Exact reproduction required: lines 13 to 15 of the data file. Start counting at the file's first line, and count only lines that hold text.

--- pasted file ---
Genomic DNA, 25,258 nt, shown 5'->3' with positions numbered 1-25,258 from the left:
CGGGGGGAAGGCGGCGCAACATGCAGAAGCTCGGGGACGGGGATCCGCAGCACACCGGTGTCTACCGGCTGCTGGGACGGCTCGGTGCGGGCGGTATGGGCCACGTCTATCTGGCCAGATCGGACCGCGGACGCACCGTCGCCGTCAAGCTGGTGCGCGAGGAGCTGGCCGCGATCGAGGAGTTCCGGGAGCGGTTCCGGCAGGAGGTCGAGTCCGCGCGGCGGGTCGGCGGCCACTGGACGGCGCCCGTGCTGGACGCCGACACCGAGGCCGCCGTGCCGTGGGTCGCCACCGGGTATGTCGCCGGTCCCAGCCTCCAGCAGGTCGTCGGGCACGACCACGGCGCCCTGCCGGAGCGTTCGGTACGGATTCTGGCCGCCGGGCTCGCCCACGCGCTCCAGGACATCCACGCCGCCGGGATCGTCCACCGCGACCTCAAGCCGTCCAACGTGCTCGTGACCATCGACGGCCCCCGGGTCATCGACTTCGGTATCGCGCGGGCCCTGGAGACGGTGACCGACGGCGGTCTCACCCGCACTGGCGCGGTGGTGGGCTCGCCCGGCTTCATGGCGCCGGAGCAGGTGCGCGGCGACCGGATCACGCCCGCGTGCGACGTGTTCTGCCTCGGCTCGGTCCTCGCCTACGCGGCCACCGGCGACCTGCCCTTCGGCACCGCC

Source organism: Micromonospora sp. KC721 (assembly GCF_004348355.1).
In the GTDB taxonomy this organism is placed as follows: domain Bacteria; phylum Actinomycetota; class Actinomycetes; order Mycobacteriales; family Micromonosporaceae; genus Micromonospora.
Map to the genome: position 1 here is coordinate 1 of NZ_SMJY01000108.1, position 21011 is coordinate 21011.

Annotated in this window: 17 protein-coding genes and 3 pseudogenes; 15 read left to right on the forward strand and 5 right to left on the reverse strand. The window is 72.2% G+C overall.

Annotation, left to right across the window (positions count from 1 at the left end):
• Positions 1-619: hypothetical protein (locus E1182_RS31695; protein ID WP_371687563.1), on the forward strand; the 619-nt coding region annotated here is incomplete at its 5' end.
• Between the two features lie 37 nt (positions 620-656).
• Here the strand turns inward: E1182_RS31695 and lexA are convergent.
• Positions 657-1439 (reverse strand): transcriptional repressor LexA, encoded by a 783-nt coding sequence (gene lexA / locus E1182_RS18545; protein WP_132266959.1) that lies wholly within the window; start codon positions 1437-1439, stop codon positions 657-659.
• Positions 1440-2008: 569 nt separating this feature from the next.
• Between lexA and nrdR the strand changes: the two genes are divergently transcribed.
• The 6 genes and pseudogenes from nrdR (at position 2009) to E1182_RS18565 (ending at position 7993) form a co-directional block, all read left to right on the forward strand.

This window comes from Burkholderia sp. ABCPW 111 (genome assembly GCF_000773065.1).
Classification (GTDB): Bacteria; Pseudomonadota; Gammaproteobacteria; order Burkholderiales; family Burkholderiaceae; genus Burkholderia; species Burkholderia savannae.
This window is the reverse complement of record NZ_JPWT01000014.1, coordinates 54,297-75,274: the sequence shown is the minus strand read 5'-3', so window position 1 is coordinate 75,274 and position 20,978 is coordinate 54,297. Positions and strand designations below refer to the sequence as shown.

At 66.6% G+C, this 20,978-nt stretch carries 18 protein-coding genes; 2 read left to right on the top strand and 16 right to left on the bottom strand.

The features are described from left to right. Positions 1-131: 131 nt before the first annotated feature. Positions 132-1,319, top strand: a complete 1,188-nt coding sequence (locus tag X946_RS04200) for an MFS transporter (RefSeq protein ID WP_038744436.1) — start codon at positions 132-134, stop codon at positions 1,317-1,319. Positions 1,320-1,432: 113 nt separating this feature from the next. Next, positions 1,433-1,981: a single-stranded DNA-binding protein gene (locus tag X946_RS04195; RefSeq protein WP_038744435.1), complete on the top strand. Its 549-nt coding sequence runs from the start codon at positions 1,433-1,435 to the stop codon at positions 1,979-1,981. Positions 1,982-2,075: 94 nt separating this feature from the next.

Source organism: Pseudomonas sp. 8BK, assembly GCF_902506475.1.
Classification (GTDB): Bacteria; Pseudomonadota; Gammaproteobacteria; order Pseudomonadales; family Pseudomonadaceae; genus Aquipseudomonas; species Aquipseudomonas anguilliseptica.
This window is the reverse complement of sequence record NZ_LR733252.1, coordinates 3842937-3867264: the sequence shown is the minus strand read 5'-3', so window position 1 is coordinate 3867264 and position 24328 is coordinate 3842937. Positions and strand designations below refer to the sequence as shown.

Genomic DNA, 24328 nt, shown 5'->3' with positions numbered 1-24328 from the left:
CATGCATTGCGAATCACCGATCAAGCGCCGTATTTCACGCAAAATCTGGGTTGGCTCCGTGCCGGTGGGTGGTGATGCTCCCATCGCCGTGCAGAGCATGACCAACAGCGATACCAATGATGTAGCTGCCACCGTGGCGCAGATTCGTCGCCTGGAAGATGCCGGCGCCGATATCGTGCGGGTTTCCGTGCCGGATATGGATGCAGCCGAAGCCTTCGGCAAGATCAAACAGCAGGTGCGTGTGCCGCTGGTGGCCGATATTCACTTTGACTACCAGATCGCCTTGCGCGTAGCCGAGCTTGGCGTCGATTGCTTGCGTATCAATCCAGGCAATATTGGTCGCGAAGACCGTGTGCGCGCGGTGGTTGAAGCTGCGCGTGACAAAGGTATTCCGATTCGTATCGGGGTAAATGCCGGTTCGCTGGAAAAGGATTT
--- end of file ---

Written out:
• Between lexA and nrdR the strand changes: the two genes are divergently transcribed.
• The 6 genes and pseudogenes from nrdR (at position 2009) to E1182_RS18565 (ending at position 7993) form a co-directional block, all read left to right on the forward strand.

This window comes from Burkholderia sp. ABCPW 111 (genome assembly GCF_000773065.1).